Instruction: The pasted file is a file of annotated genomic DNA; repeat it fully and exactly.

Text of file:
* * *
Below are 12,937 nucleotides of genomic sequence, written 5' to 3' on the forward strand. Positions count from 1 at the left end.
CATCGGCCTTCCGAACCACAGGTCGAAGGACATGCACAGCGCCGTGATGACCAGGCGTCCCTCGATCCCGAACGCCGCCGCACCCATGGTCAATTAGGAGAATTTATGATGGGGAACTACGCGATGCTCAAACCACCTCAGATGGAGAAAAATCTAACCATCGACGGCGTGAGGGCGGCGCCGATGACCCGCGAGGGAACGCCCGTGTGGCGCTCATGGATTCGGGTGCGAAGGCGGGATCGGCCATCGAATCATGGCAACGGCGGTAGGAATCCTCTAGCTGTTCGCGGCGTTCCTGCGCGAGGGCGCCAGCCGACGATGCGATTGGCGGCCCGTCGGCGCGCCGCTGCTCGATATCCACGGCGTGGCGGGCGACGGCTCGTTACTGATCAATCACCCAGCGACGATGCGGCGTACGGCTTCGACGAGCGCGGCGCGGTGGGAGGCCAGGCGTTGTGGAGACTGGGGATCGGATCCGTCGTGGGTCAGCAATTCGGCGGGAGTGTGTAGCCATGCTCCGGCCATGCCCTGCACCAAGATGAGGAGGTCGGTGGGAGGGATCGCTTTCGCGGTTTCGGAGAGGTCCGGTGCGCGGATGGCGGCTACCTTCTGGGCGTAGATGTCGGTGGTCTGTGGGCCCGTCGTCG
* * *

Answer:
Below are 12,937 nucleotides of genomic sequence, written 5' to 3' on the forward strand. Positions count from 1 at the left end.
CATCGGCCTTCCGAACCACAGGTCGAAGGACATGCACAGCGCCGTGATGACCAGGCGTCCCTCGATCCCGAACGCCGCCGCACCCATGGTCAATTAGGAGAATTTATGATGGGGAACTACGCGATGCTCAAACCACCTCAGATGGAGAAAAATCTAACCATCGACGGCGTGAGGGCGGCGCCGATGACCCGCGAGGGAACGCCCGTGTGGCGCTCATGGATTCGGGTGCGAAGGCGGGATCGGCCATCGAATCATGGCAACGGCGGTAGGAATCCTCTAGCTGTTCGCGGCGTTCCTGCGCGAGGGCGCCAGCCGACGATGCGATTGGCGGCCCGTCGGCGCGCCGCTGCTCGATATCCACGGCGTGGCGGGCGACGGCTCGTTACTGATCAATCACCCAGCGACGATGCGGCGTACGGCTTCGACGAGCGCGGCGCGGTGGGAGGCCAGGCGTTGTGGAGACTGGGGATCGGATCCGTCGTGGGTCAGCAATTCGGCGGGAGTGTGTAGCCATGCTCCGGCCATGCCCTGCACCAAGATGAGGAGGTCGGTGGGAGGGATCGCTTTCGCGGTTTCGGAGAGGTCCGGTGCGCGGATGGCGGCTACCTTCTGGGCGTAGATGTCGGTGGTCTGTGGGCCCGTCGTCG